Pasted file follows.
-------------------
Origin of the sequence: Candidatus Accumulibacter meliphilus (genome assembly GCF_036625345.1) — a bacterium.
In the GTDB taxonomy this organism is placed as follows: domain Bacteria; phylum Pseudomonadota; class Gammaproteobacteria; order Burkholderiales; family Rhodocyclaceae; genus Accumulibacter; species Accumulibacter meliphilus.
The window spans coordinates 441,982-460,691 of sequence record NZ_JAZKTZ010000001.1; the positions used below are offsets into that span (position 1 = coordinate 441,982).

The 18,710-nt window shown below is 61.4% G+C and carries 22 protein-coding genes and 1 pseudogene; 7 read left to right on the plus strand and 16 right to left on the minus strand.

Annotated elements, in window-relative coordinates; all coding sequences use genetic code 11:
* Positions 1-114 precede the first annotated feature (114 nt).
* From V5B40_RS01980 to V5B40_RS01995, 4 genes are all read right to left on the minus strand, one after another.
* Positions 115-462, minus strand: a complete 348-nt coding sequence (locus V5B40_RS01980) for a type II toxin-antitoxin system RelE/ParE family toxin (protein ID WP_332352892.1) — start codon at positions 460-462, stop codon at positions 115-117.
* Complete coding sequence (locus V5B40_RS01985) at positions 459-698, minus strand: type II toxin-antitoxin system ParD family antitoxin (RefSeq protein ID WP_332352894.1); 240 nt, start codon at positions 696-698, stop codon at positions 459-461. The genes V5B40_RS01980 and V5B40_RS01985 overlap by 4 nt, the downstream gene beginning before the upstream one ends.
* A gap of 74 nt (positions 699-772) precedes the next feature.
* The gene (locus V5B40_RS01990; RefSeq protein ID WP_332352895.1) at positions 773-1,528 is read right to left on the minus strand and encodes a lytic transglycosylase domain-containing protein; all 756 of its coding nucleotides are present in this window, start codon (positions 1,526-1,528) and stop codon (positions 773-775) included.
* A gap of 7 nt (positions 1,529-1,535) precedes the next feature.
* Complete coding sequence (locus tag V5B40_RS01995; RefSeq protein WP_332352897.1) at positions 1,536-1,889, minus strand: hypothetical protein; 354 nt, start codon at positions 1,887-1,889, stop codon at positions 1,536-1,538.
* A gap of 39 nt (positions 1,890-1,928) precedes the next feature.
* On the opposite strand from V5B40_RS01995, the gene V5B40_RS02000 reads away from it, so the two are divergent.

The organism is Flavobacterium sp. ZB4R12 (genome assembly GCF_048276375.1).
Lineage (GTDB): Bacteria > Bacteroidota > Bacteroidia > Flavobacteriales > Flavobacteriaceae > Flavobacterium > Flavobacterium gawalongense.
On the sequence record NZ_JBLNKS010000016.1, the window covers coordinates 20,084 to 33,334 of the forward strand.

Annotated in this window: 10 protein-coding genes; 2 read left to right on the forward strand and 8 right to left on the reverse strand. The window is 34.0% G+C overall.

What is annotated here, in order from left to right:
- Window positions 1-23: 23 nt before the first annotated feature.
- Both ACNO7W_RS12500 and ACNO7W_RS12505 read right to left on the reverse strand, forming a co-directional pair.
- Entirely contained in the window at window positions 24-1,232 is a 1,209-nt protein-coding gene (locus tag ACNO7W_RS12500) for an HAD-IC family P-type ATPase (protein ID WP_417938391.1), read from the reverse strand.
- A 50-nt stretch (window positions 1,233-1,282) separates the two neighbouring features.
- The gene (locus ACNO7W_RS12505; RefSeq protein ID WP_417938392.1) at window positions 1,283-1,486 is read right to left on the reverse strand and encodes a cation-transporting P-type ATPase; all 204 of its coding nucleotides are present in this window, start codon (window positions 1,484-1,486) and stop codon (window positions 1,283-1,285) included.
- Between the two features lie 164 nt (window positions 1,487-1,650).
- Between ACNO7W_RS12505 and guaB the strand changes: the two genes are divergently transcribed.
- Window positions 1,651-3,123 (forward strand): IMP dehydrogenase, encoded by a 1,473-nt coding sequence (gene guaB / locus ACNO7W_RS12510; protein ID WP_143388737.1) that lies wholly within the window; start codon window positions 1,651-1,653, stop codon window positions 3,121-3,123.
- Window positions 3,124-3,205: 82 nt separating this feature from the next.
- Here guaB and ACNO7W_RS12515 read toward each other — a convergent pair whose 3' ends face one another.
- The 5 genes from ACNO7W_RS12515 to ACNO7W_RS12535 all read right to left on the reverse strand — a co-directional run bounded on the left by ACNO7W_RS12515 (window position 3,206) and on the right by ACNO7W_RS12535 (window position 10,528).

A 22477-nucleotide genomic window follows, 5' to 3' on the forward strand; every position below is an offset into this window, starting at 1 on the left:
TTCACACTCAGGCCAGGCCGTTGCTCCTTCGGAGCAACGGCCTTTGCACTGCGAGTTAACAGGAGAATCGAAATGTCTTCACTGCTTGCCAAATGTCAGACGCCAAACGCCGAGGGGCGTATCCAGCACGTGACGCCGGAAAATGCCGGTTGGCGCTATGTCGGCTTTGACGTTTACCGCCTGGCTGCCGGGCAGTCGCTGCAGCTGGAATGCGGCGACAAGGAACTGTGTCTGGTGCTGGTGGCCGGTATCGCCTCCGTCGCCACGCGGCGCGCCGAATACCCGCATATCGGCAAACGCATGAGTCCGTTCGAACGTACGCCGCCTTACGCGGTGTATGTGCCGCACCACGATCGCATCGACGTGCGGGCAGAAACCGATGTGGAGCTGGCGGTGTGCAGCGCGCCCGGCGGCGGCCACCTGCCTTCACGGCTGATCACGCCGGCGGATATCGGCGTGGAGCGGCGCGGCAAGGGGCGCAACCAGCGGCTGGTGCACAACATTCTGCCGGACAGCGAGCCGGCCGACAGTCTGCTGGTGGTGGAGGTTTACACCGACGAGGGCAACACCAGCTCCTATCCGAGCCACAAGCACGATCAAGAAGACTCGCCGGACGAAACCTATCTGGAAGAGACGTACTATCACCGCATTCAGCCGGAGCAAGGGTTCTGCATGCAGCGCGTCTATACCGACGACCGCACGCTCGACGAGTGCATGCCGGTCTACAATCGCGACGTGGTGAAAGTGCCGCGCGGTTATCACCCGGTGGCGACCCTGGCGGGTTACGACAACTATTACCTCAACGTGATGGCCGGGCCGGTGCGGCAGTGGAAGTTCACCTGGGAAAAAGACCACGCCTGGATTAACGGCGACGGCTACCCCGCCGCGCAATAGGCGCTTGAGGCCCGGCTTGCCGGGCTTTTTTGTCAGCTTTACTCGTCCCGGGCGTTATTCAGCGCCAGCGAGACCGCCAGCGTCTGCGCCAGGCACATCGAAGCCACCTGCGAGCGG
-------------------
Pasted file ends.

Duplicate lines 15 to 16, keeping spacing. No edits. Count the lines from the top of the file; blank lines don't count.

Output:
* On the opposite strand from V5B40_RS01995, the gene V5B40_RS02000 reads away from it, so the two are divergent.

The organism is Flavobacterium sp. ZB4R12 (genome assembly GCF_048276375.1).